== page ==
Also لُبَدٌ↓ A man who does not quit his camel's saddle. (L.)
لُبَدٌ (Ṣ, L) and لِبَدٌ, which is pl. ofلِبْدَةٌ↓, (L,) andلُبَّدَى↓, (L, Ḳ,) andلِبْدَةٌ↓, andلُبْدَةٌ↓, (L,) ‡ A number of men collected together, (Ṣ, L, Ḳ,) and [as it were] compacted, one upon another: so the first and second of these words, accord. to different readings, signify in the Ḳur., lxxii., 19: (L:) or لِبَدٌ signifies collected together like locusts, (T, L,) which are app. thus called as being likened to a congregation of men; (ISd, L;) pl. of لِبْدَةٌ, (L,) which signifies a locust. (Ḳ.) [See a verse cited voce صَابَ.]
مَالٌ لُبَدٌ, (Ṣ, A, Ḳ, &c.,) andلُبَّدٌ↓, (Aboo-Jaạfar, Ḳ,) andلُبُدٌ↓, (El-Ḥasan and Mujáhid,) andلُبْدٌ↓, (Mujáhid,) ‡ Much wealth; (Ṣ, Ḳ, &c.;) so in the Ḳur., xc., 6; (Ṣ, TA;) as alsoلَابِدٌ↓: (Ḳ:) or wealth so abundant that one fears not its coming to an end: (A, L:) some say that لُبَدٌ is a pl., and that its sing. is لُبْدَةٌ: others, that it is sing., like قُثَمٌ and حُصَمٌ: أَمْوَالٌ and مَالٌ are sometimes used in the same sense: لُبَّدٌ seems to be pl. of لَابِدٌ: (L:) so is لُبُدٌ, and so لُبْدٌ: (El-Basáïr:) also, مال لِبَدٌ, which is accord. to the reading of Zeyd Ibn-ʼAlee and Ibn-ʼOmeyr and 'Ásim, signifies collected wealth; لِبَدٌ being pl. of لِبْدَةٌ. (TA.)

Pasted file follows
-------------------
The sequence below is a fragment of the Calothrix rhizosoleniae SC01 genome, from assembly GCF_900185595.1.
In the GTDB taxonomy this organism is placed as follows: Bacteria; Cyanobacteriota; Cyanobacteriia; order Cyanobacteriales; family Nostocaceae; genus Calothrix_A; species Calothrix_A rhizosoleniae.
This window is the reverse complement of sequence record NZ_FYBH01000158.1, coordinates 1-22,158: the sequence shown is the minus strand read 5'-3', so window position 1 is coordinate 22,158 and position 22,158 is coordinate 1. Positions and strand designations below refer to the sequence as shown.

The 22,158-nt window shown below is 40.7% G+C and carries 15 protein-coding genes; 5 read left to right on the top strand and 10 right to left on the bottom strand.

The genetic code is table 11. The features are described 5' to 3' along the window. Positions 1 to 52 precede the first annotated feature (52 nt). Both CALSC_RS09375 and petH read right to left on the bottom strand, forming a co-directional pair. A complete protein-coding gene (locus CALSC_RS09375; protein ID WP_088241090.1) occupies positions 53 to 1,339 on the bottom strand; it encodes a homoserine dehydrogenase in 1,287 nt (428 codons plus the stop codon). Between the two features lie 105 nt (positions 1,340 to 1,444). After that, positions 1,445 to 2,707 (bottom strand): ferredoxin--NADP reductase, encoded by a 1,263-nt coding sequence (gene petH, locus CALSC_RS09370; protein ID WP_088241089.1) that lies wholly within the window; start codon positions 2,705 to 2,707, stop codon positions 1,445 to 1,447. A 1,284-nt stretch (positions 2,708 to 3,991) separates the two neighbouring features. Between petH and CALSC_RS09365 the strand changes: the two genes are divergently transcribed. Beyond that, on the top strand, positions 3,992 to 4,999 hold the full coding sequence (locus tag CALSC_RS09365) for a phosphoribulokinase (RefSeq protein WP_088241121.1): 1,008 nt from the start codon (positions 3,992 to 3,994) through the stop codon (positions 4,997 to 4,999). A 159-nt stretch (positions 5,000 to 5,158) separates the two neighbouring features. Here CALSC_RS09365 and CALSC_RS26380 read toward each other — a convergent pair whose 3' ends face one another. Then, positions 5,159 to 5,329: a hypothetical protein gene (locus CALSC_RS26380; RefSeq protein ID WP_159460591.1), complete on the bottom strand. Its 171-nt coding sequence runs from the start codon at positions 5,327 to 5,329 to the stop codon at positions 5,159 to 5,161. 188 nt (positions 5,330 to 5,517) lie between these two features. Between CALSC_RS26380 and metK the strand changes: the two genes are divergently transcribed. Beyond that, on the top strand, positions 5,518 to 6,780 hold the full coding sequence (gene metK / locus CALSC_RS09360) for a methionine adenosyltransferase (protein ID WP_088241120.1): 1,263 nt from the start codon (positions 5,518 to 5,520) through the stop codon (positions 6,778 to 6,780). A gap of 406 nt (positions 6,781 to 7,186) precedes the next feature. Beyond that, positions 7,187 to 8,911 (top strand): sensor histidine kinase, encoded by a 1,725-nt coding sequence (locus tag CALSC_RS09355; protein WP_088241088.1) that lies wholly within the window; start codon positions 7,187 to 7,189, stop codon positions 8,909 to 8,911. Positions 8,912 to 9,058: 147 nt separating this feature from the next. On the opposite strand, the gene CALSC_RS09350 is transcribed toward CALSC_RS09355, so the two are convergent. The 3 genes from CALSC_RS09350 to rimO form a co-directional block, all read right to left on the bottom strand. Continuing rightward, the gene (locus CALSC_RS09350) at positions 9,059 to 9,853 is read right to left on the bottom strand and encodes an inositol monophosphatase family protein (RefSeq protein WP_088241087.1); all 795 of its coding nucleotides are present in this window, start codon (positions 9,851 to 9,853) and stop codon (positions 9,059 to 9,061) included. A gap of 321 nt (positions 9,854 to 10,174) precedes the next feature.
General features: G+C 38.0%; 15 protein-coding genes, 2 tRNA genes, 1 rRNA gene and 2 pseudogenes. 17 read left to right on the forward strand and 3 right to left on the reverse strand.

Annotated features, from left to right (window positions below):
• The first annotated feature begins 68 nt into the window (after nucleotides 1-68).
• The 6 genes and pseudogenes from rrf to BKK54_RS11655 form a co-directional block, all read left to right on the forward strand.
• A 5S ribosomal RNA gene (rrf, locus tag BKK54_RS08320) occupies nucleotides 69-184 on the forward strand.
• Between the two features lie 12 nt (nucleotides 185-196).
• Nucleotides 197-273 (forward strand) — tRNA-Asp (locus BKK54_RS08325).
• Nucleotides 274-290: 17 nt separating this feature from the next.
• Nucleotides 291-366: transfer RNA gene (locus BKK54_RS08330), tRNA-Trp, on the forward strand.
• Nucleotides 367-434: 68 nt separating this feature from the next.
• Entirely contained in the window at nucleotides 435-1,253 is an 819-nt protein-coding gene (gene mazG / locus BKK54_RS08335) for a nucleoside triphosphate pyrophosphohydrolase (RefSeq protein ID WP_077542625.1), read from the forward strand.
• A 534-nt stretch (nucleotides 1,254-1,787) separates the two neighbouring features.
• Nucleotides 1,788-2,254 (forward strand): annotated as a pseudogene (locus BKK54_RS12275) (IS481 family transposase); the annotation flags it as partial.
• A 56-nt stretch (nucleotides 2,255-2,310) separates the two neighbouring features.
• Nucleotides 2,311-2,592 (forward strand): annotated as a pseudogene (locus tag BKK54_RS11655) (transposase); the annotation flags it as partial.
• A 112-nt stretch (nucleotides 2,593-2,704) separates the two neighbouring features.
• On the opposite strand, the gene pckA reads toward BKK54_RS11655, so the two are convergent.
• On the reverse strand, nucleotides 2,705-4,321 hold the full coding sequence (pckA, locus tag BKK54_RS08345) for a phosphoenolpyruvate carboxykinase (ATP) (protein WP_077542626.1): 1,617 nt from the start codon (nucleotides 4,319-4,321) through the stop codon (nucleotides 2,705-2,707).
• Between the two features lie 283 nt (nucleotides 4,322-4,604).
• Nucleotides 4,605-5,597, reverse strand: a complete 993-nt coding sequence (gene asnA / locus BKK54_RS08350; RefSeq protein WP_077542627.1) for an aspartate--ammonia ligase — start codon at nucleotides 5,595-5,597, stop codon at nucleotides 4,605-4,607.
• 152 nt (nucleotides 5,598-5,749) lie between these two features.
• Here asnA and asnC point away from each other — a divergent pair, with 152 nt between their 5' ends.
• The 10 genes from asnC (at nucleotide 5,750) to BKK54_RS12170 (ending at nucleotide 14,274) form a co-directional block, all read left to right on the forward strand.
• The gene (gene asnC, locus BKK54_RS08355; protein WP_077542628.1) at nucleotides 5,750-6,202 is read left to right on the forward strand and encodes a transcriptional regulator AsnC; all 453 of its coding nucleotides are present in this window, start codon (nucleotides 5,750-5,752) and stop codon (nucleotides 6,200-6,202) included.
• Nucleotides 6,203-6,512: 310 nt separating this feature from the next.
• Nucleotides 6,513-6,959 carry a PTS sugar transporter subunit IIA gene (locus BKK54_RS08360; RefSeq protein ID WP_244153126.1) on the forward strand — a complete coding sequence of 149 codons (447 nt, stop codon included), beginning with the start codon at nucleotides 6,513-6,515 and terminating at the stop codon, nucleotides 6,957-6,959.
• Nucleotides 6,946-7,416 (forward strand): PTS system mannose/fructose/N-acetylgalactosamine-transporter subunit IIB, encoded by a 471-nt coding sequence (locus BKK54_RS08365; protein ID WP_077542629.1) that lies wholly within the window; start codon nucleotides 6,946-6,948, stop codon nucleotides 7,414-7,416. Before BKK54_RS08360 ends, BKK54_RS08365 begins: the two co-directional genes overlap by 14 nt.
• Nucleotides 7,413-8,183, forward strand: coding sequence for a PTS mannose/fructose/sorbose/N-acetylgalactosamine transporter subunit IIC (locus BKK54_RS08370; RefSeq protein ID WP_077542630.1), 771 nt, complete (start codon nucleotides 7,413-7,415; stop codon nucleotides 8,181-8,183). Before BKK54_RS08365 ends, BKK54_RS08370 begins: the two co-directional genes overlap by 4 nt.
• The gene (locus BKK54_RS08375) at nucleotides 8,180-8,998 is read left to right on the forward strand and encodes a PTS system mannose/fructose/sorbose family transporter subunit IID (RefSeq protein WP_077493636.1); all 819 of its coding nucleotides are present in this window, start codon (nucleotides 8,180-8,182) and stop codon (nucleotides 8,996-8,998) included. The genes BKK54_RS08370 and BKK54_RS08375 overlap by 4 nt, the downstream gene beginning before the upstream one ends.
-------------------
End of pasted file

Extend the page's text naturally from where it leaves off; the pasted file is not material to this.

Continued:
لِبْدَةٌ ‡ The mass of hair between the shoulderblades of the lion, (Ṣ, A, Ḳ,) intermingled, and compacted together: (A:) and the like upon a camel's hump: (T, L:) pl. لِبَدٌ. (Ṣ.) Hence the proverb, هُوَ أَمْنَعُ مِنْ لِبْدَةِ الأَسَدِ [He, or it, is more unapproachable, or inaccessible, than the mass of hair between the shoulder-blades of the lion]. (Ṣ, A.) Hence also ذُو لِبْدَةٍ is an appel-lation of the lion; (T, Ṣ, A, Ḳ;) and so ذُو لِبَدٍ. (T, A,)
لُبْدَةٌ: see لُبَدٌ.
نَاقَةٌ لَبِدَةٌ A she-camel choked by eating much of the plant called صِلِّيَان: pl. لَبَادَى: [see لَبِدَ:] (Ṣ:) or إِبِلٌ لَبِدَةٌ, and لَبَادَى, camels having a complaint of the belly from eating of the قَتَاد [or tragacantha]: and in like manner you say ناقة لَبِدَةٌ. (AḤn, L.)
لَبِيدٌ A جُوَالِق [or sack]: (Ḳ:) or a small جوالق: (Ṣ, IḲṭṭ, L:) or a large جوالق: a لِبْد [or covering of felt] which is sewed upon a قِرْبَة [or water-skin]. (L.)
Also, (Ḳ,) or لَبِيدَةٌ, (L,) A [fodder-bag of the kind called] مِخْلَاة. (L, Ḳ.)
لَبَّادٌ A maker, or manufacturer, of لِبْد [i. e., hair or wool commingled, and compacted together; or felt]. (Ḳ.)
لُبَّادَةٌ A garment of felt (مِنْ لِبْد, Ṣ, or لُبُود, L, Ḳ,) worn on account of rain, (Ṣ, L, Mṣb, Ḳ,) to protect one therefrom: (TA:) a garment of the kind called قَبَآء. (L.)
لُبَّادَى: see لُبَدٌ.
لَابِدٌ see لُبَدٌ.
اللَّابِدُ, andالمُلْبَدُ↓, and أَبُو لُبَدٍ, and أَبُو لِبَدٍ, ‡ The lion. (Ḳ.)
ملْبَدٌ A horse having a لِبْد [or saddle-cloth, or covering of felt] bound upon him. (Ṣ.)
مُلْبِدٌ A camel (L, Ḳ) or stallion-camel, (T, L,) striking his thighs with his tail, (L, Ḳ,) and making his dung to stick to them. (L.)
‡ A man cleaving to the ground, and making himself inconspicuous: (TA:) ‡ a man cleaving to the ground by reason of poverty. (A.)
مُلْبِدٌ, orمُلْبَدٌ↓, applied to a tank, or cistern: see مُبْلِدٌ.
مُلَبِّدٌ Scanty rain [that renders the soft ground compact, so that the feet do not sink in it]. (L.)
خُفٌّ مُلَبَّدٌ, andمَلْبُودٌ↓, A pair of boots made of لِبْد [or felt]. (A.) See also 4.
مَلْبُودٌ † A he-goat compact in flesh. (L.)
See preceding paragraph.